But the workers at Eisenach were highly skilled and professional with a good work ethic, despite their former Red masters, according to Klaus Blacke, LGR's manufacturing engineering manager, a 35-year GM veteran and German native who graduated from the General Motors Institute (now Kettering University) in Flint.

And the timing was right, as GM used Eisenach as a first step in reinventing itself in the 1990s. Today the Eisenach plant has the highest quality of any GM plant worldwide, becoming the beacon for the New Way.

In addition to LGR, the GMS approach has now been applied to new plants in Poland, China, India, and Thailand. The next plant to get the treatment will be the Delta Township assembly plant now under construction on Lansing's far west side, a true greenfield plant.

Culture shock

There are several elements in the GMS. Insofar as traditional American autoworkers are concerned, foremost is changing the culture of the workplace. Lansing, home of now-history Oldsmobile, was the logical place for GM to start, because home-built Oldsmobiles had a long-standing quality tradition and the local union was deemed willing to work with management to change the old culture.

The new culture involves unprecedented teamwork, training and empowerment of the assembly worker.

At LGR, there is a three-level hierarchy of assembly teams. On the line, workstations are designed around a team of five members including the team leader. Each is trained to do the tasks of one another, and these tasks are rotated every two hours during the shift. The leader fills a utility role, stepping in to replace workers during breaks or absences or to help out if there is a kink. The next tier is groups of five teams, and the group leader is trained to step in as a replacement for any of the team leaders.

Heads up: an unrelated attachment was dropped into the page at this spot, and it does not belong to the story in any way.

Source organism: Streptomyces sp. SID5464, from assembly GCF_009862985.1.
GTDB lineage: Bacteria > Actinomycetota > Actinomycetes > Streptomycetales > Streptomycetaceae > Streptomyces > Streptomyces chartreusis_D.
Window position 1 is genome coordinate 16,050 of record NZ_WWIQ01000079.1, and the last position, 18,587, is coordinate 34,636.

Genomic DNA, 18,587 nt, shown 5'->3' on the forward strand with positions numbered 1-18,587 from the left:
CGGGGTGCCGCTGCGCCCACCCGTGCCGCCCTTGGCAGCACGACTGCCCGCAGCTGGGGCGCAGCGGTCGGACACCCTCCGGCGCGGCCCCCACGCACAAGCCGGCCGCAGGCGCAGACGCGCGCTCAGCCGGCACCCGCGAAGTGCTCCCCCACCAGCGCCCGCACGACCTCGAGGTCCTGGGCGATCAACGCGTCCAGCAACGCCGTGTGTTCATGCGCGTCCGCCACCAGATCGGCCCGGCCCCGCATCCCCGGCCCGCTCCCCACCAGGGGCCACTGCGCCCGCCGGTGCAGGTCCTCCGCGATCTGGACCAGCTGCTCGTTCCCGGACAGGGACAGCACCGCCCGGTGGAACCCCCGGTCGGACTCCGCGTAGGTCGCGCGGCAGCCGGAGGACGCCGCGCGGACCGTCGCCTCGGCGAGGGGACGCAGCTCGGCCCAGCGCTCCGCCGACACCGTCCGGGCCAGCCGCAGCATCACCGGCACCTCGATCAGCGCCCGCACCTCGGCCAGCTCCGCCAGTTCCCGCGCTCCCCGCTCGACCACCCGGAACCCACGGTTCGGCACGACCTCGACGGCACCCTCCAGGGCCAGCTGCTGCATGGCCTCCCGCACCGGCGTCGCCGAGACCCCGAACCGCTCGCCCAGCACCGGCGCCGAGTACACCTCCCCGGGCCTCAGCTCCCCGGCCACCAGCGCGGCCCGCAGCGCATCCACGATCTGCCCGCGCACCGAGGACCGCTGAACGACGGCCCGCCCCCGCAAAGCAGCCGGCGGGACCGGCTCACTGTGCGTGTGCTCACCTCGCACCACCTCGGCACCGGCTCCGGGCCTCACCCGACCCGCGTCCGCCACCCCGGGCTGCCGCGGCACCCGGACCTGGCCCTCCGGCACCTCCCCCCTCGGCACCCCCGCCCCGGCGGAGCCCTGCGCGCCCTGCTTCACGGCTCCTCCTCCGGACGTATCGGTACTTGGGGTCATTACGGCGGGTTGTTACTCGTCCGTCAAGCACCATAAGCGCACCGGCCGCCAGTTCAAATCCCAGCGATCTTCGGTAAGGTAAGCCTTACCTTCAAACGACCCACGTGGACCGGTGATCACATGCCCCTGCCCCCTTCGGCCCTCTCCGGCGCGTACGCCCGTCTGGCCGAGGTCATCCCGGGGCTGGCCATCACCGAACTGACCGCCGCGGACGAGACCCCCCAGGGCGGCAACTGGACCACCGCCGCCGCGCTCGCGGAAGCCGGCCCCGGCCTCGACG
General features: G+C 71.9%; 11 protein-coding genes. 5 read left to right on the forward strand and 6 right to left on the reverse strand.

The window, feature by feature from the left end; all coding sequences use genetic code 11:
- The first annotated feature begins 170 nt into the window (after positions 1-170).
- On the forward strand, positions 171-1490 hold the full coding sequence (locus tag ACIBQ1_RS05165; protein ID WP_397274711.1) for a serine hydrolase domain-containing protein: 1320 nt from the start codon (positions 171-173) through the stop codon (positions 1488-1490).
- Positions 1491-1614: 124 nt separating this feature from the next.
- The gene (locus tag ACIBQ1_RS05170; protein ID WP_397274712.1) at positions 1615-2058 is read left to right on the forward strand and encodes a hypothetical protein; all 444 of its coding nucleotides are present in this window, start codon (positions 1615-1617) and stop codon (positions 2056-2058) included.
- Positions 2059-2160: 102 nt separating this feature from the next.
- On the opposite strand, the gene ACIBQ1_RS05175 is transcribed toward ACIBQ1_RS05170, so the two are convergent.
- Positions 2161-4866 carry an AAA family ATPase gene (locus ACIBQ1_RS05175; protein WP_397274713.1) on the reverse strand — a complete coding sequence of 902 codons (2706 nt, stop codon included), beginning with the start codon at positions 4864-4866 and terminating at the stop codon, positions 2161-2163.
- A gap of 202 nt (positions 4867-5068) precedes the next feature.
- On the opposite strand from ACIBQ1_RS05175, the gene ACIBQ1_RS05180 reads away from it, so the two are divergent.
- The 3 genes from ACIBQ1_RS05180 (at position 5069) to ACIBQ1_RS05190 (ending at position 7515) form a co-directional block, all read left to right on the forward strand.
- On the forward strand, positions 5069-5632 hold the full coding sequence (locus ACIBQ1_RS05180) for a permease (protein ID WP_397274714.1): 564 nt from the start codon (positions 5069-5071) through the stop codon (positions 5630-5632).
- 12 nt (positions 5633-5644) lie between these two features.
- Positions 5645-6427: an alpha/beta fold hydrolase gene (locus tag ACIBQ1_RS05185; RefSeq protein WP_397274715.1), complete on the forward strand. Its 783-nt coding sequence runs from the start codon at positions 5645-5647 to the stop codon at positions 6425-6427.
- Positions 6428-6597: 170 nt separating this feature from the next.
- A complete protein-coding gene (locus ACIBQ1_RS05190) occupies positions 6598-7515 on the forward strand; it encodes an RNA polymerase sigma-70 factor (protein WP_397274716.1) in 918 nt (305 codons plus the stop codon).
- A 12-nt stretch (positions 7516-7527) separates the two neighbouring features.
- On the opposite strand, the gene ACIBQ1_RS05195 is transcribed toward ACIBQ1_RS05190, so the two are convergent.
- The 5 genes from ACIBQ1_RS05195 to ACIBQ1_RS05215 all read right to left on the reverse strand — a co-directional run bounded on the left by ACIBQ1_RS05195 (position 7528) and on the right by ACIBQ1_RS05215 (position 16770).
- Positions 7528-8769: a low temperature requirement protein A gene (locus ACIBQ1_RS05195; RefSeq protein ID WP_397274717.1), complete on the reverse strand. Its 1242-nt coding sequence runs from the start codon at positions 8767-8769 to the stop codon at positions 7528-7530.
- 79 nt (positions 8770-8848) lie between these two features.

The top layer is the shift, wherein the shift leader oversees the group leaders, and can replace any one of them. The teamwork crosses shift lines. It is hard to imagine in an American plant, but the first shift doesn't go home until members shake hands with the incoming second shift.

Before Lansing Grand River got under way - start-up was mid-2001, with the first new CTS officially produced November 12 - training was extensive. Two to three hundred employees were sent to Eisenach for two weeks. Each of the roughly 1500 employees received from 300 to 800 hours' instruction before starting at the new plant. Yet all had been high seniority Oldsmobile employees facing a dim future as GM's market share eroded and Olds wound down.

Worker empowerment is yet another aspect of LGR's quality story. And it has various aspects. Perhaps major is the ability of any one worker to shut the line down when a problem arises that can't be handled readily. At each workstation, there's a yellow cord which when pulled sets off a unique musical chime and stops the line. It is amusing to hear in Lansing - home of both the state capitol and Michigan State University - an electronic chime of "Hail to the Victors," fight song for rival University of Michigan.